- Written by David Guest
- Published: 23 June 2014
The Federal Budget of May 2014, the first of the Abbott government, outlined a new vision for Australia's future. It was a marked departure from previous Budgets under both Labor and Liberal governments.
The Liberal Party 2013 election campaign highlighted both the economic and political failures of the minority Gillard/Rudd predecessors. Under Tony Abbott the Liberal Party ran a very disciplined campaign. Oppositions don't win elections, governments lose them. Everyone knew what a Liberal government would do. It would stop the boats, end the waste, scrap the carbon tax and there would be no new taxes.
As with previous changes of government, the first six months were spent looking at possible ways for implementing the new Coalition policies. A number of audits and reviews were undertaken but very few of these were made public. When the option for reintroducing a $6.00 GP service co-payment was raised in late 2013, it seemed unlikely that it would ever be implemented.
Such a scheme had been tried previously under the Hawke Labor government but abandoned within a few months. The money saved was insufficient for the political pain it caused.
So it was with some surprise that we were presented on Budget night with a $7.00 co-payment ... plus a couple of wrinkles.
The Medicare rebate was cut by only $5.00 but GPs could charge a $7.00 co-payment, allowing the government to claim GPs would pocket a half billion dollar windfall profit. The transaction costs of dealing with the co-payment and the reduced number of services expected by the change did not figure in the Minister's back of the envelope calculations.
They would have, however, been studied extensively in the Department of Health's models.
The clever part of the scheme locks bulk billing GPs into the new co-payments. Under the old arrangements GPs were offered a $6.00-$9.00 incentive payment for bulk billing children under 16 years and those on concession cards.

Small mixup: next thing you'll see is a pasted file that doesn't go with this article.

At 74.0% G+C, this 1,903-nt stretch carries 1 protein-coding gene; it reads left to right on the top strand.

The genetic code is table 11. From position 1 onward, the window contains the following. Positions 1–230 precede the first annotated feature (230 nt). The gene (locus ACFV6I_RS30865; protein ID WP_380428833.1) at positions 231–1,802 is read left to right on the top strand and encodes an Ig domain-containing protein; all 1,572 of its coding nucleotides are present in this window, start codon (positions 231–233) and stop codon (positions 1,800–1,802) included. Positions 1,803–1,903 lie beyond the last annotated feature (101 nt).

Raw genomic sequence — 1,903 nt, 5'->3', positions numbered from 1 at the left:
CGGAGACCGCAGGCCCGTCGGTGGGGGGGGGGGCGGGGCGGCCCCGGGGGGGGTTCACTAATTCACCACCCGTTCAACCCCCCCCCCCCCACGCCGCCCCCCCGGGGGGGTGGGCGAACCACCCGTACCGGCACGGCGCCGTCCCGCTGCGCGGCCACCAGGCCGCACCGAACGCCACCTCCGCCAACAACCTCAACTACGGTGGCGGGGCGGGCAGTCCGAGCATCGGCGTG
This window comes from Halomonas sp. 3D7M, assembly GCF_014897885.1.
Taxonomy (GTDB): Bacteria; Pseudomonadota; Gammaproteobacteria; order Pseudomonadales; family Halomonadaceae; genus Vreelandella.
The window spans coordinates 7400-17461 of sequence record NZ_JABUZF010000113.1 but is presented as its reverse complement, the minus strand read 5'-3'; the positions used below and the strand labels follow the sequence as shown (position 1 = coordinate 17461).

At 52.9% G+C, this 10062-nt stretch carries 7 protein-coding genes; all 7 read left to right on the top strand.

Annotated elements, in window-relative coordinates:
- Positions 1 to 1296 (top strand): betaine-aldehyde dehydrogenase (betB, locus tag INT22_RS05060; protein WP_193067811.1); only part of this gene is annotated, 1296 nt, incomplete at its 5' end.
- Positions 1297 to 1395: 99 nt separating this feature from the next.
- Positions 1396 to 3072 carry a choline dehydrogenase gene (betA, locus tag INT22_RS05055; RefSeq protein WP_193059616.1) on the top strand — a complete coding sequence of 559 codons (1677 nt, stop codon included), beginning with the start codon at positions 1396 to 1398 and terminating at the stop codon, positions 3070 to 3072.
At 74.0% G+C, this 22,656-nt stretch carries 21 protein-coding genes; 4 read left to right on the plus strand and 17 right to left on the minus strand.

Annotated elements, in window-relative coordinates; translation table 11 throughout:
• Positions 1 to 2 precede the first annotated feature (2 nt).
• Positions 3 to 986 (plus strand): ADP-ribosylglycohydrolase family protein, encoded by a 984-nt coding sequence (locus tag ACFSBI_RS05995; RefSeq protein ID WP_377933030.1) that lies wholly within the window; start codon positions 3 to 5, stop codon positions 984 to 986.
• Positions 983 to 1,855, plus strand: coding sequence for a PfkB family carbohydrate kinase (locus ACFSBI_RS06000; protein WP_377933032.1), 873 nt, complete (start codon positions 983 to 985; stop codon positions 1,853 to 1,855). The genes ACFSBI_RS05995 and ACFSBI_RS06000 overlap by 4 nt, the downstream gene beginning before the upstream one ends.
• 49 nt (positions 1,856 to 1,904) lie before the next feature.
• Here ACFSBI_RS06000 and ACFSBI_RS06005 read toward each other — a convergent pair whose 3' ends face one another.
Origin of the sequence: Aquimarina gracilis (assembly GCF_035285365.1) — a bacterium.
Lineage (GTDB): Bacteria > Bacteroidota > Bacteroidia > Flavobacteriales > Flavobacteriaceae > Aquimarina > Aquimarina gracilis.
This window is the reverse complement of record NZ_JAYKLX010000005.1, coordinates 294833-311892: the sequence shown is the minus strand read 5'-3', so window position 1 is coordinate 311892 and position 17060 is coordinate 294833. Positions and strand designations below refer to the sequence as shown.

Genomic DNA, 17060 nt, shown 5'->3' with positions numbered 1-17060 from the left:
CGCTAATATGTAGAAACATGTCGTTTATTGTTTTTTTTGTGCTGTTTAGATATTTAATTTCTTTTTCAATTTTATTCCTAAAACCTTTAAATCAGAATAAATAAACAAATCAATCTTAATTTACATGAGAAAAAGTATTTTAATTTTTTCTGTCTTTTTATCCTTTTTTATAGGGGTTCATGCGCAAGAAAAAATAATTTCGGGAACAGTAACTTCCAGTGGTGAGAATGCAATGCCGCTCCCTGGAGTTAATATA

This incentive continues but only if the GP charges exactly the $7.00 co-payment. For largely bulk billing practices the decreased Medicare rebate and the loss of the bulk billing incentive will amount to a 25 per cent loss of income. Practice costs are about 50 per cent of income so this will mean a 50 per cent loss of income for the GP practice owner. This is untenable.
The co-payment scheme is designed to send patients and GPs a price signal about the cost of GP consultations, radiology and pathology investigations. The proposal as espoused by the Minister for Health is laudable in principle but flawed in practice. Many patients on the North Coast are not bulk billed and the pain they will feel is the $5.00 smaller rebate from consultations.
It will be the poorer members of society, particularly those with chronic disease, who will feel the brunt of the new changes. It is expected that they will attend less often for investigations, monitoring and treatment. The costs over time of badly managed diabetes and heart disease are likely to be significantly higher than the short term savings.
The Minister has also foreshadowed allowing the private health sector into the primary care insurance market. While replacing the Medicare monopoly with a market of private insurers sounds like it should be economically more efficient, experience from the USA would suggest otherwise.
Medicare has been very effective at controlling and reducing GPs' incomes over the last thirty years. Abandoning monopoly control appears to be more motivated by ideology than economics.
Nearly all of this has been discussed in the press and social media over recent weeks. PM Abbott has said that there may be room to tweak the system but once again any government plans are shrouded in secrecy. Exemptions for Aboriginal Medical Services and chronic disease management have been mooted but would be administratively difficult to manage.
The Government's view is at odds with the advice from professional Australian health economists. John Deeble, Stephen Duckett, James Gillespie, Anne-Marie Boxhall and Jeff Richardson have all highlighted the difficulties and inequities of the co-payment system.
In the health arena the Government seems to be taking advice from a number of private think tanks, the independence of which has been questioned. Terry Barnes of the Australian Centre for Health Research (ACRH) was the first to reintroduce the concept of co-payments. The ACRH receives funding from health funds and private hospitals.
Similarly, support for the former government's progress in food labeling, alcohol and tobacco control is gradually being eroded by industry supported bodies arguing for a less restrictive trading environment. This is promoted under the moniker End the Nanny State. While this concept is appealing, "No running with scissors" remains good advice.
It is still too early to determine if the government will remain impervious to the objections of the profession, the economists and the general public. The birth of the first "Medicare" was brought about through a double dissolution. One wonders if its demise might require the same.